"39 North will attract people and businesses from around the world," said Sheila Sweeney, CEO of the St. Louis Economic Development Partnership. "The discoveries made at 39 North will improve the human condition and we are excited about the possibilities for the district, including tying it in to other agricultural efforts across the state."
39 North will be geared toward the lifestyle preferences of highly-skilled scientific workers.
There will be mixed retail, residential and office space connected by walking and biking trails and green space. $400,000 in funding has been secured for the first project, designing a greenway connection from Monsanto to the Helix Center. A master plan will be completed this month.
Officials at the Danforth Plant Science Center are active supporters of the development of the district. "The strategic master plan to develop 39 North is an extension of Dr. (William) Danforth's vision to make St. Louis a world center for plant science and innovation," said Sam Fiorello, chief operating officer, Donald Danforth Plant Science Center and president, Bio Research & Development Growth (BRDG) Park. "By connecting regional assets, improving mobility, creating development opportunities and additional greenspace we will enhance our ability to grow, attract and retain companies and top talent."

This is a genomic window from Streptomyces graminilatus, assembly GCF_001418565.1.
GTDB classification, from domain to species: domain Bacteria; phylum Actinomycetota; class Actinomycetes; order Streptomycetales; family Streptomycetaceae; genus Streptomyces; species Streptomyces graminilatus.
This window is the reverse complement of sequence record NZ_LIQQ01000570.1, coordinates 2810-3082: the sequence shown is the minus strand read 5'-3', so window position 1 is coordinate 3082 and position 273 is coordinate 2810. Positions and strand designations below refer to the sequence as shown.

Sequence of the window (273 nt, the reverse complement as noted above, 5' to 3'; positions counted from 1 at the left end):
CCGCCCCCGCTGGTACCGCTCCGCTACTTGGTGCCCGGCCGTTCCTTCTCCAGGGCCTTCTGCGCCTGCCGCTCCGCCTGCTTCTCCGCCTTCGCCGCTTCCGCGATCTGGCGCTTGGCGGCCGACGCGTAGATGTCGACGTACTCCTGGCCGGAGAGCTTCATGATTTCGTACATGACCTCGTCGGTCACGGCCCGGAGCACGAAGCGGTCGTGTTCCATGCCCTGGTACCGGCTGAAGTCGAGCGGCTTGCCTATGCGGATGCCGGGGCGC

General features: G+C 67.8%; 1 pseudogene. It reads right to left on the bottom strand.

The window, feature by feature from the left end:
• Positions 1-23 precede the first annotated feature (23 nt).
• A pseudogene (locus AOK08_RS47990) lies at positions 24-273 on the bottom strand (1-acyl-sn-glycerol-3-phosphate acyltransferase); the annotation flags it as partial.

St. Louis Region Wins National Competition to Help Build Racial and Gender Equity in Entrepreneur Startups
ST. LOUIS, MO, (SLFP.com), December 4, 2016 - Twelve St. Louis area nonprofit and governmental organizations are initial members of a collective that will receive $420,000 over two years from the
prestigious Ewing Marion Kauffman Foundation to help female and historically underrepresented entrepreneurs of color in high-growth sectors.
The twelve organizations, known as the St. Louis Equity in Entrepreneurship Collective, are one of 12 recipients of the Kauffman Inclusion Challenge grant nationwide out of 376 applications. The Collective will help ensure that St. Louis' high-tech, high-growth entrepreneurial pathways are open for all to participate and benefit.